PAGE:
Camden officials are playing matchmaker between small businesses and the large companies new to the city, in an effort to help local firms cash in on a recent development boom.
The city is partnering with the Chamber of Commerce of Southern New Jersey to form the “Committed to Camden Committee,” which will include established small businesses and newer large ones.
The goal is to let the large companies know what Camden businesses can provide and introduce the small-business owners to a potentially new customer base.
“Camden’s businesses cannot do business in a vacuum,” said Mayor Dana Redd at a Friday event announcing the partnership. “They need to meet their new neighbors: the Subarus, the Holtecs, the Brandywines, and the American Waters, just to name a few.”
The companies Redd mentioned are among the dozens of Camden firms that have reaped more than $1 billion in tax breaks over the last few years, thanks to New Jersey’s Economic Opportunity Act of 2013.
The controversial tax credit program has taken heat for appearing too generous in its incentives to businesses, but Camden leaders praised the law for ushering in a new era of economic development in the impoverished city.
Now the city is trying to convince those corporations new to Camden to buy goods and services from small companies that have been there for years — even decades.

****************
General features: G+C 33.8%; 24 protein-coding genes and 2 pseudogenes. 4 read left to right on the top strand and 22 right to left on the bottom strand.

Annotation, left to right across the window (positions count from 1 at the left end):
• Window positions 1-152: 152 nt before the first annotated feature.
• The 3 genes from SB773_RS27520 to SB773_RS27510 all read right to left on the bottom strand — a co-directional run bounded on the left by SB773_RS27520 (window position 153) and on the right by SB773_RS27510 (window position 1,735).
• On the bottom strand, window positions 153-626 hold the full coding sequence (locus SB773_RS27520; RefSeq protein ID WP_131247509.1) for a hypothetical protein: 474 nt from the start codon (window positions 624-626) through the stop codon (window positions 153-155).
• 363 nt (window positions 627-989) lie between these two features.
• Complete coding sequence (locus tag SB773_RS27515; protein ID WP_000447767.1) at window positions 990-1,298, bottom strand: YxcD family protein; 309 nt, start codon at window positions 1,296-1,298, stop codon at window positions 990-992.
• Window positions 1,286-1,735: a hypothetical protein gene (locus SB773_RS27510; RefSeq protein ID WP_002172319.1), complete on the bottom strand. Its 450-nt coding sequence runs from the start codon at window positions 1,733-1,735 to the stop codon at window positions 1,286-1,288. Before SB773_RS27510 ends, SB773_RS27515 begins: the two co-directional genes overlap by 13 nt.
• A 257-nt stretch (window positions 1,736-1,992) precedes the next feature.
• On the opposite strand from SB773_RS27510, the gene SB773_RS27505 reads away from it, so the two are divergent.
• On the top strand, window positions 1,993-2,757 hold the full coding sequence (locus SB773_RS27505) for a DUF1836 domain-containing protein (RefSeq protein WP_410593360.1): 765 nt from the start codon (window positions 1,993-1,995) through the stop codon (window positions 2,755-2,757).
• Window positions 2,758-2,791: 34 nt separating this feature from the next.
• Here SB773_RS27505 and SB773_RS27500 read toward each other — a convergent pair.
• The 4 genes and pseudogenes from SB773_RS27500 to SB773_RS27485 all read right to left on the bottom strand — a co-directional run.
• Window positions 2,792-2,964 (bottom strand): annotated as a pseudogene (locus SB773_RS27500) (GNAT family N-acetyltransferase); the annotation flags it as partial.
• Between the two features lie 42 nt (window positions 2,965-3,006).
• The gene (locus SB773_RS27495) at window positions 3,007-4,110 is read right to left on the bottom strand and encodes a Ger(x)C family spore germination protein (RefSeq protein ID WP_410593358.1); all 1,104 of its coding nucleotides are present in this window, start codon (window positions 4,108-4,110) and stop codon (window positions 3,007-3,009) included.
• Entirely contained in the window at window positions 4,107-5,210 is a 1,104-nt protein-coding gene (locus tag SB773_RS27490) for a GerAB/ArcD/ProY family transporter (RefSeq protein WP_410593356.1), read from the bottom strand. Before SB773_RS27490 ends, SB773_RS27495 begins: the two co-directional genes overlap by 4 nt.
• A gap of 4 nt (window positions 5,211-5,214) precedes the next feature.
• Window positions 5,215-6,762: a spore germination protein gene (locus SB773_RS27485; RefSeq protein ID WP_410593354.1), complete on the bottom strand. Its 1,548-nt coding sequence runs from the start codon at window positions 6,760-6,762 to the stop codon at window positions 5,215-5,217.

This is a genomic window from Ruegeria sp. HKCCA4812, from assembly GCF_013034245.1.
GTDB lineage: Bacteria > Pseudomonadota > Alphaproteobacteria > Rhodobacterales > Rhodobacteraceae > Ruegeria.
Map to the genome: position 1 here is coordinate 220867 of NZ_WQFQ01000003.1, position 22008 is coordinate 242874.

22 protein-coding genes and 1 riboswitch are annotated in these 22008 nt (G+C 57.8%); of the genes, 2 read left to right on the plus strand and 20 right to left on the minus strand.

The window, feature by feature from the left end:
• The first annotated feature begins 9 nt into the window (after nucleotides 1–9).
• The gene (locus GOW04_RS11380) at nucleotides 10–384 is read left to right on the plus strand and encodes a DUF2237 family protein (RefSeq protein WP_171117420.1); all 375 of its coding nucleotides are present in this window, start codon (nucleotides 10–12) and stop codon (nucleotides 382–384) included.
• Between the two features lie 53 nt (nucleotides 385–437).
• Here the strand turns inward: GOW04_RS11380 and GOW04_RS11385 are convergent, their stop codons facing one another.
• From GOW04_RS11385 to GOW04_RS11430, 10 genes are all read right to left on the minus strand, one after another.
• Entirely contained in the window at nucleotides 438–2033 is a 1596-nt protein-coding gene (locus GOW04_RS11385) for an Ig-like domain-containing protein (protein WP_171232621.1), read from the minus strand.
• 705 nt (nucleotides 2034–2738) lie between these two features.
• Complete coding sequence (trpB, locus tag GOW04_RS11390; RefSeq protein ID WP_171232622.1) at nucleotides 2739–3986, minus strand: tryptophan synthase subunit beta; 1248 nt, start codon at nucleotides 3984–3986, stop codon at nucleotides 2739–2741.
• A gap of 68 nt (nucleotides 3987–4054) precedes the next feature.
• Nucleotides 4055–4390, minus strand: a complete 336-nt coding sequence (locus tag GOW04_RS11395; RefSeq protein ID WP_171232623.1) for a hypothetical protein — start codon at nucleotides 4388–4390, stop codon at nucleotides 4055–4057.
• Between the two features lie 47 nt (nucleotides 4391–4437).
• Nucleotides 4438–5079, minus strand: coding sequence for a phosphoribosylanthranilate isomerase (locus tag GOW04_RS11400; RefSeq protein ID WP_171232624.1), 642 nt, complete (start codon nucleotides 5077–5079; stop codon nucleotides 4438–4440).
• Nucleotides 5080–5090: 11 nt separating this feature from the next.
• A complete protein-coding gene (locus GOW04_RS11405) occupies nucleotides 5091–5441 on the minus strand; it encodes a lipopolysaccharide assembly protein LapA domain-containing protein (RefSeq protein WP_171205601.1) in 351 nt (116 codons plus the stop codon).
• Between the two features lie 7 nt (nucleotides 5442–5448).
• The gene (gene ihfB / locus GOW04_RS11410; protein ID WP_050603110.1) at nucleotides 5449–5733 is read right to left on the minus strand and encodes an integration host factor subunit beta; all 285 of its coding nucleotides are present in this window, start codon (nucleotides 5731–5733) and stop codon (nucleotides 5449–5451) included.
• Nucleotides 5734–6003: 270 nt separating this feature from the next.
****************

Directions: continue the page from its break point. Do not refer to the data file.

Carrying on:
And that is not a simple proposition.
Walt Dixon, a Camden contractor with 16 employees, said he has tried to do business with the new companies in town, but it can be hard to get their attention.
“I have to go around knocking on doors. They’re not coming to me. I have to go see them,” said Dixon. “And it’s a lot of maneuvering, because they’re bringing a lot of outside trades into the city.”
Dixon plans to attend the first meeting of the Committed to Camden Committee, which is scheduled for June.
The committee will also provide training to small-business owners on how to navigate regulatory hurdles and take advantage of government resources.
For example, the first meeting will focus in part on doing business inside Camden’s Promise Zone, a Department of Housing and Urban Development designation that gets priority for federal grants.